How Utilities Charge Commercial Customers
Here at Torque News, we recently covered how Volkswagen has opened the first DC fast charging route for Non-Tesla vehicles from Los Angeles to Washington, D.C. When you run a fleet of charging stations, you are subject to rules set by the utilities across the nation. Some charge by Time of Use (TOU), where you pay a much higher rate when it is during the peak period and a much lower rate when it is off-peak. Today, off-peak is usually when most people are sleeping, but as we get more and more solar, off-peak will move to the daytime. In addition, utilities require commercial customers to pay not just for the amount of power they use, but a charge based on the maximum energy used over a given time interval (usually 15 minutes) called a demand charge.
Strategies to Minimize Electricity Costs
One way you can reduce costs is if you have all your charging stations used at once or during the peak time of use, you can reduce the speed of charging to some or all of your customers. If this is infrequent and subtle, you might get big savings without anyone really noticing it. This is commonly done by internet providers, whether they use cable, DSL, or wireless technologies. If this is done too aggressively, it will really impact customer satisfaction negatively.
Another way you can help lower your electricity bills is to install a bunch of batteries and charge them from the grid when your station isn’t busy and electricity prices are low. Then use smart software to predict to use the stored energy. You could use this to shave off the peak demand (which reduced demand charges) or use it to provide power during peak prices (which is a form of energy arbitrage).
What Volkswagen Appears To Be Doing
According to this post in the “TSLA Investor Discussions” section of the Tesla Motors Club forum, Volkswagen is installing Tesla Powerpacks into a battery storage system (BESS) to allow them to reduce their energy costs as explained above. The poster saw the packs at a Walmart in Albany NY and the installer said the goal is to complete 400 locations by year’s end. Electrify America doesn’t like to publicize the fact they use Tesla batteries, so they hide the Tesla logo.
The Impact On Tesla
We knew utilities around the world are starting to use the large battery storage systems in combination with large solar and wind farms to allow those power producers to provide power even then the sun isn’t shining and the wind isn’t blowing, but this new development shows that another use of energy storage is to either shift the demand for electric vehicle fast-changing to off-peak hours or to shave off the peaks of demand, to reduce the very significant demand charges imposed by utilities. Elon Musk has said several times that he expects the energy side of Tesla to eventually be as big as or bigger than the automotive business. So far the lack of growth in the energy business has been mostly due to the disappointingly slow ramp of the Solar Roof and the troubles associated with the big change in strategy that happened when Solar City and Tesla merged a few years ago. Solar City was the largest installer of residential solar but relied heavily on traditional marketing to drive that volume. Elon’s style is to sell Tesla’s products through reputation and referral programs to minimize marketing and sales expenses. That may be effective in the long run but it has resulted in a decline in Tesla’s solar business as Tesla has focused on its fast-growing automotive division until recently. This news of the possible sale of 400 battery storage systems to Electrify America is a bright spot for Tesla’s frequently ignored energy division.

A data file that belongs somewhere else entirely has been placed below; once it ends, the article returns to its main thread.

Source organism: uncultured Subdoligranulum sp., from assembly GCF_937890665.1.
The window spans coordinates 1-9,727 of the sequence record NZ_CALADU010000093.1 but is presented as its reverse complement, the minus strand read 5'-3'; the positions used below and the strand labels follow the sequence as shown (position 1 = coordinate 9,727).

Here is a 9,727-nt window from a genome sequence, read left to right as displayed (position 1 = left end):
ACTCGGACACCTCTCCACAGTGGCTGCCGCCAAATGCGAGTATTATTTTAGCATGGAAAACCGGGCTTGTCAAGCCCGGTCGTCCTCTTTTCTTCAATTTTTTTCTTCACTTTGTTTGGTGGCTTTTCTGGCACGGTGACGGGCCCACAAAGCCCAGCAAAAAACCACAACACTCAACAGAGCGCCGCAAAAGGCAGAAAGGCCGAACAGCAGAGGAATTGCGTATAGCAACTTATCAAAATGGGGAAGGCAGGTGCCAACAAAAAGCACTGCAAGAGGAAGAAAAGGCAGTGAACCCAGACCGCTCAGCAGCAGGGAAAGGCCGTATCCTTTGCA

Take a look at some of the other Tesla Energy Stories we have recently published:
Paul Fosse is a Software Engineer delivering financial data marts using massively parallel databases (Exadata and GreenPlum) for a major healthcare insurer and a lifelong lover of cars. From the time I saw the 1972 Volkswagen Dasher review in Consumer Reports, I knew the industry would convert to front wheel drive. Now I am excited to have a front row seat to the industry's biggest transition in generations, the transition from gas and diesel cars to electric vehicles. I ordered my first EV (Nissan Leaf) in 2010 and now own a 2018 Tesla Long Range Model 3 and have a Cybertruck and a Model Y on order. Contact me on Twitter at Paul Fosse with tips for new stories. Full disclosure, I'm a Tesla Shareholder.